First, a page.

|Humor Script posted October 5, 2016|
How Can I Keep from Singing?
Scenes from a Marriage: Vol. 15
Valentine kitchen. Mark is cooking dinner and singing along with an iTunes playlist
MARK: (singing along with the “Les Miserables” soundtrack) One day more! Another day, another destiny. This never-ending road to Calgary; These men who seem to know my crime, will
MAGGIE (interrupting): It’s Calvary.
MARK (turning down volume): I’m sorry, what did you say?
MAGGIE: The lyric is “this never ending road to Calvary”. You said “Calgary”.
MARK: No, I’m pretty sure it’s Calgary.
MAGGIE: Why would Jean Valjean be going to Calgary?
MARK: Duh? To get away from Javert.
MAGGIE: In Canada?
MARK: Sure – Canada was a French colony at the time.
MAGGIE: Yeah, but I don’t think the French settlers had made it that far west.
MARK: Which is precisely why Javert would never find him there. Why would he want to go to Calvary?
MAGGIE: It’s a metaphor. Think about it.
MARK pauses to think a moment, then tries the revised lyrics on for size (singing quietly to himself): This never ending road to Calvary - Yeah I guess that makes sense. Oh, man! Now I have to start all over.
(Mark hits the ‘Back” button on his iPhone and the introductory music starts again. Maggie pushes pause.)
MAGGIE: You know, you don’t always have to sing when you cook.
MARK: Sure I do (hits the play button) One day more… (hits pause) Wait a minute – are you trying to tell me that you don’t like my singing?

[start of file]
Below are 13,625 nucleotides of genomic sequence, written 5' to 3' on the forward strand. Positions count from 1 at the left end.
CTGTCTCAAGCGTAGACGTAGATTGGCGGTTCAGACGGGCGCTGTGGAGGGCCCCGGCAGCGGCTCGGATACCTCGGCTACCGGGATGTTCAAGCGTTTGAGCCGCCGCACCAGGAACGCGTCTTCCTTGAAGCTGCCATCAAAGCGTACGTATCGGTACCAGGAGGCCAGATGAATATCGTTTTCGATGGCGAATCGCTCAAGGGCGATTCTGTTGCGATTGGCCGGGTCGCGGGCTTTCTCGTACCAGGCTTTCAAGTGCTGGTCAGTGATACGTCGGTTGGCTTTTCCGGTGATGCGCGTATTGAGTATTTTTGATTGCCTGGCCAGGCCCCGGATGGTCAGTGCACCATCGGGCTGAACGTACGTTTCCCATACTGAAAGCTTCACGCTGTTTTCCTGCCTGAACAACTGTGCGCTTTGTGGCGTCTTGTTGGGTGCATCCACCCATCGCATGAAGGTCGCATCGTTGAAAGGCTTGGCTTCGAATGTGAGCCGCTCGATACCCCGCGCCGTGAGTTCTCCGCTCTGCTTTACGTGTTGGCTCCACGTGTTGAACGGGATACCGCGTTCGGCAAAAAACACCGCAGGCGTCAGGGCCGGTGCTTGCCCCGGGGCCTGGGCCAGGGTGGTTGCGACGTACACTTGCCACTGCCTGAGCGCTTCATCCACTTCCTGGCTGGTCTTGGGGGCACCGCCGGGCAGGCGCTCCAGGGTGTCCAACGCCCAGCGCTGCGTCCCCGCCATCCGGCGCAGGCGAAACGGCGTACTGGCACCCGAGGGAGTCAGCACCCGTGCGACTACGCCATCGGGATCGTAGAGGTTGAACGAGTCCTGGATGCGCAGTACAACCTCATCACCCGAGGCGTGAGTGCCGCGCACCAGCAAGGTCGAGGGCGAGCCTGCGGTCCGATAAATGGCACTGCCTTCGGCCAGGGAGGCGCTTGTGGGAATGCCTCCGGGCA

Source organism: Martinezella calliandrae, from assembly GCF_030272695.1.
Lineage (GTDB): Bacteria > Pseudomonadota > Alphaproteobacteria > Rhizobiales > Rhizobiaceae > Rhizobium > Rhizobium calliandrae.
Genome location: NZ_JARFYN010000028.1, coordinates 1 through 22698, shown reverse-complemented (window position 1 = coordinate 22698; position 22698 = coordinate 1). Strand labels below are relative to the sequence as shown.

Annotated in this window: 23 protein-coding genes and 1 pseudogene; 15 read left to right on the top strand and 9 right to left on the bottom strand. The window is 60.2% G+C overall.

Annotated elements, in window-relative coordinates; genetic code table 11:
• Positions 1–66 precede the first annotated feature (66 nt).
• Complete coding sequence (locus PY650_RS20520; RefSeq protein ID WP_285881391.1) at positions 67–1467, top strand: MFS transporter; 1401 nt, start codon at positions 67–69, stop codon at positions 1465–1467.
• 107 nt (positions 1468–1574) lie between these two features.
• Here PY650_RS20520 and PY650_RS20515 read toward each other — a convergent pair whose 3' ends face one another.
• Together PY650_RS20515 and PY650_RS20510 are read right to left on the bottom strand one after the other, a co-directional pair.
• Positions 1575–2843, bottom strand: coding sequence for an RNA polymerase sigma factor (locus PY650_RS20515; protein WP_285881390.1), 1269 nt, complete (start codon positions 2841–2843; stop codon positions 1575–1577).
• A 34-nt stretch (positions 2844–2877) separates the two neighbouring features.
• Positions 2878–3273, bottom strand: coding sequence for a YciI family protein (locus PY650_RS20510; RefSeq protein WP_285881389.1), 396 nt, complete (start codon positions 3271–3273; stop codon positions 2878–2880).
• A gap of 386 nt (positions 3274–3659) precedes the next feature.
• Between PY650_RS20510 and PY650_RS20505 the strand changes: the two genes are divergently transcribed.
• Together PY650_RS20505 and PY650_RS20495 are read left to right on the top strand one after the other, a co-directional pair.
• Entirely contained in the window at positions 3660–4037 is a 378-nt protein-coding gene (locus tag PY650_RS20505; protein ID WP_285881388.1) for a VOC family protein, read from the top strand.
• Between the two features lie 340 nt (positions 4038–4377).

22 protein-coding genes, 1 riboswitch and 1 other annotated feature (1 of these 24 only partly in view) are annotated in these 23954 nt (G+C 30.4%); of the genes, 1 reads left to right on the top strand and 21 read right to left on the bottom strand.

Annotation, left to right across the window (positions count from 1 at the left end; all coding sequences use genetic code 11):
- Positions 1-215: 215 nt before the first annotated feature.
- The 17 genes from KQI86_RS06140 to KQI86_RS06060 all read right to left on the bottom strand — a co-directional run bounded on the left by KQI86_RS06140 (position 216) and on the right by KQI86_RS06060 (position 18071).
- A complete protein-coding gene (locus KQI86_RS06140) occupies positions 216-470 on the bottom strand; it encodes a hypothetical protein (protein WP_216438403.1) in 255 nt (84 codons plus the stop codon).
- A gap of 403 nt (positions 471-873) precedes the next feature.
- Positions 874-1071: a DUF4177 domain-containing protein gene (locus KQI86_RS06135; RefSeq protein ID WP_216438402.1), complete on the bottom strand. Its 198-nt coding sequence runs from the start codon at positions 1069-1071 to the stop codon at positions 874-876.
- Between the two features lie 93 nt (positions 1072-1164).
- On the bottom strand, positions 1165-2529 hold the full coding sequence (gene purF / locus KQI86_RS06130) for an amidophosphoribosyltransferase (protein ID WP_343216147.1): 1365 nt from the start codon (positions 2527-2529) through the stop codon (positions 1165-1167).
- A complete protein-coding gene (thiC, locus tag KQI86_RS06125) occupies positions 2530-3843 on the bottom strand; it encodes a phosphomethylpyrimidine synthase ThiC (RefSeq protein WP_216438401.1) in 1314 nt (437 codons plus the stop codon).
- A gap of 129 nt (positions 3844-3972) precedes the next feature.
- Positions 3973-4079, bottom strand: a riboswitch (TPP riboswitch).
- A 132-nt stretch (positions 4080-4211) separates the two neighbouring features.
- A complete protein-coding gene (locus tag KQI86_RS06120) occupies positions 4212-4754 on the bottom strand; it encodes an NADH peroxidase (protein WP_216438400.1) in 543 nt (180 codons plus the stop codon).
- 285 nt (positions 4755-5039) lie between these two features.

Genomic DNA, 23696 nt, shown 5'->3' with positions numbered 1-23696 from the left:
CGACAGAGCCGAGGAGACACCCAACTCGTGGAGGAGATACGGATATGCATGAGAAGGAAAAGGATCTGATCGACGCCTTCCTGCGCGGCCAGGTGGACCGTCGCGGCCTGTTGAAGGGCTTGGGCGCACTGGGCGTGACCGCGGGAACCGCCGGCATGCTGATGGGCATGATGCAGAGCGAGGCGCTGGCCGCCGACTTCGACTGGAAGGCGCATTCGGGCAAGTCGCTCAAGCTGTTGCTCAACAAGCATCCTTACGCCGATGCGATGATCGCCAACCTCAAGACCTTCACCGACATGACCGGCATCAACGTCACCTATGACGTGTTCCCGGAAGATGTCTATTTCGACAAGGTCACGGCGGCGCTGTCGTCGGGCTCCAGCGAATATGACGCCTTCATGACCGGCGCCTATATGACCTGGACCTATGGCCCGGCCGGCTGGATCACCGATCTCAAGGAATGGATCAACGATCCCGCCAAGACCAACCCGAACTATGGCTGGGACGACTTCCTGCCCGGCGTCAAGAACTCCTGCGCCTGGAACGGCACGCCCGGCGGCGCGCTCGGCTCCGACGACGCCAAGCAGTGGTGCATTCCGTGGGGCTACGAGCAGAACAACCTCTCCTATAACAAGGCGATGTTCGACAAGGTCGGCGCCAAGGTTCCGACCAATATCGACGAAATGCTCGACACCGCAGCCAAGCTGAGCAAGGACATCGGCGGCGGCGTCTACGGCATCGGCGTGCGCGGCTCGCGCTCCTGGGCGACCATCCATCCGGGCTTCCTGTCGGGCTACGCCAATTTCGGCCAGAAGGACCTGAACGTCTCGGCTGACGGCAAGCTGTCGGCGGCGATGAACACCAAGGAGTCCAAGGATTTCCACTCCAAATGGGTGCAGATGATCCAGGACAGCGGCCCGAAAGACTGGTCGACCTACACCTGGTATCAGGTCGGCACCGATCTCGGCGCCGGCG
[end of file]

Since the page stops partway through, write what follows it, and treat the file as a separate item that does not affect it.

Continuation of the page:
MAGGIE: No, of course not. Hey, speaking of Canada, did you stay up to watch the game last night?
MARK: Yeah, pretty exciting. Encarnacion hit a walk-off homer in the bottom of the 11th to give the Blue Jays the win. Are you trying to change the subject?
MAGGIE: Not at all, I just wasn't sure who won. Anyway, sorry about the outcome - I know how you hate Canada.
MARK: No, I love Canada. It’s my third favorite country.
MAGGIE: What’s the one you hate?
MARK: Portugal, but we’re reconciling.
MAGGIE: How do you reconcile with a country?
MARK: Just like I do with you. I wrote them a poem and sent them some flowers. I think you’re trying to change the subject. Do you think I’m a bad singer?
MAGGIE: No, it’s just that Broadway tunes might not be in your range.
MARK: What do you suggest?
MAGGIE: I don’t know. Something...you know…quieter. You sent flowers to Portugal?
MARK: You must think I have no attention span. Let’s stay on topic – what exactly about my singing do you find offensive?
MAGGIE: Nothing. I didn’t realize it was such a sensitive subject. Forget I ever brought it up.
MARK: Did you ever consider the possibility that maybe YOU’RE not comfortable with YOUR singing voice, and therefore, when I sing, it makes you feel inadequate?
MAGGIE: That’s it! Wow. You read me like a book. It was a classic case of projection. And you, brilliantly cut right through my defenses to arrive at the core issue. What keen insight you have. You must have been a great therapist. What’s your second favorite country?
MAGGIE: Your second favorite country? You said Canada was third. I assume that the US is number one.
MARK: Damn skippy!
MAGGIE: So, I was just curious as to who’s number two.
MARK: You’re trying to change the subject again.
MAGGIE: No, I’m genuinely curious. It’s been a while since we’ve reviewed your rankings.
MARK: I post them on the bulletin board every month.
MAGGIIE: I forgot to check this month. So, who’s number two?
MARK (eyes Maggie suspiciously): Tuvalu.
MARK: It’s a small island nation in the Pacific. About 10 square miles total. It’s a democracy – average high temperature is 87 and average low is 81 – that’s true in winter and in summer.
MAGGIE: How do you know this?